peter.hutterer at who-t.net
Wed Feb 22 21:41:07 PST 2012
On Tue, Feb 21, 2012 at 04:25:39PM -0500, Kristian Høgsberg wrote:
> 2012/2/21 Chase Douglas <chase.douglas at canonical.com>:
> > On 02/21/2012 09:16 PM, Kristian Høgsberg wrote:
> >> 2012/2/20 Chase Douglas <chase.douglas at canonical.com>:
> >>> On 02/17/2012 06:01 PM, Kristian Høgsberg wrote:
> >>>> - input protocol restructuring: break up events into wl_pointer
> >>>> (enter/leave/motion/button/axis events, set_pointer_surface request),
> >>>> wl_keyboard (enter/leave/key events... what else... unicode event,
> >>>> set_map request? pending kb work), and wl_touch (down/up/motion/cancel
> >>>> events) interfaces
> >>> [snip]
> >>> So the client window will receive touch events without delay, but may
> >>> receive a cancel? I am in favor of this approach, but you need to add a
> >>> way to tell the window when the window manager has "rejected" a touch
> >>> sequence as well. Otherwise the client will never know when they can
> >>> perform destructive operations with it.
> >> No, we don't need that. Don't do destructive operations on something
> >> that could be the first half on a globall gesture. If you need to
> >> know for sure that nobody is going to take over the events, wait until
> >> the touch session is over (all touch points up, none cancelled).
> > That doesn't make any sense. What if I'm playing a game? Latency
> > matters, and I need to know that the touches are mine early on. In the
> > case of a game, the environment should leave touches alone and
> > immediately tell the game that the touches are owned by it.
> I didn't say that applications always have to wait for touch end.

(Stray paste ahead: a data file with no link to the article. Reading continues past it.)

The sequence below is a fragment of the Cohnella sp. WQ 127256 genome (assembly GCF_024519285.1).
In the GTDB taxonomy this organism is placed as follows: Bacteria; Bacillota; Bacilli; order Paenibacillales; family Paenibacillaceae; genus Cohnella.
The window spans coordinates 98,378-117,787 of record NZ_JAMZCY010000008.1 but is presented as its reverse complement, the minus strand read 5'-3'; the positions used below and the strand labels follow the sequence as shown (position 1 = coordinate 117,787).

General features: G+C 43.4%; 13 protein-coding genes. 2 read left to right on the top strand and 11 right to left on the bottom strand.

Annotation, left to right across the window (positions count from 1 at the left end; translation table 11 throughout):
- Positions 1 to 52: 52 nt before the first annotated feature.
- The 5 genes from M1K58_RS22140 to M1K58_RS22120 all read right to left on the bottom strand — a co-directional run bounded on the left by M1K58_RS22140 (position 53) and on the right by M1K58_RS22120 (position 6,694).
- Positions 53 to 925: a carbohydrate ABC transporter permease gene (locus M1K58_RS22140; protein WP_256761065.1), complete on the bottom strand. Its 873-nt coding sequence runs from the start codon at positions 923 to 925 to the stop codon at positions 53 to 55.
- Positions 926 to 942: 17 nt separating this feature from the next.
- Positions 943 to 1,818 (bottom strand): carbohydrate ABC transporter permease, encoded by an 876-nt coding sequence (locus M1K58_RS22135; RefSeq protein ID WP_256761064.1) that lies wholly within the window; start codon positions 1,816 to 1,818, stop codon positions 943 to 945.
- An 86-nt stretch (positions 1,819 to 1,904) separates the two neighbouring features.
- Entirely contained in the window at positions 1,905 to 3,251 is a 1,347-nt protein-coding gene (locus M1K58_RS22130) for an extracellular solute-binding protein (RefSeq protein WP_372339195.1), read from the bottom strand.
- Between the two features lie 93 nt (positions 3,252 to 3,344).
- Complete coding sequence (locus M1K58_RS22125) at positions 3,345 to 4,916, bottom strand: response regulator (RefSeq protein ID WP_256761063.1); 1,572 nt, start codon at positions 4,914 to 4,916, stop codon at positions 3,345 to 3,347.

> Just that if you're doing something irrevocable like, sending an email
> or formatting your floppy, you don't want to trigger on something that
> could be part of a global gesture. Like touch down, then move. You
> need to wait for touch end in that case.
> On the other hand, if you're scrolling in your web browser or moving
> around in a game, you just assume you own the events you get and
> scroll/move around. If later in that touch session, you get the
> cancel event, you can just leave the web page/game where you
> scrolled/moved to. Or you can undo what you did, for example, if you
> scribbled in a paint app as part of the global gesture. Because you
> have to be able to do that anyway.
> > Touches are used for much more than just button tapping, and waiting
> > until a touch is lifted to do anything won't work.
> > Another reason this won't work is if your environment wants to recognize
> > a double-tap sequence. The first tap will end, at which point the
> > wayland application will attempt to use it. But a second tap comes along
> > and the environment performs an action.
> This doesn't seem like a valid use case.
Quote from above "you need to wait for a touch end in that case".
How will a client know what touch sequence _could_ be a global gesture? How
long after the touch end will I need to wait to make sure this wasn't a
gesture used by the environment?
Surface-local coordinates and the fat-finger problem may cause a double-tap
to happen in two different surfaces. Can the compositor cancel completed
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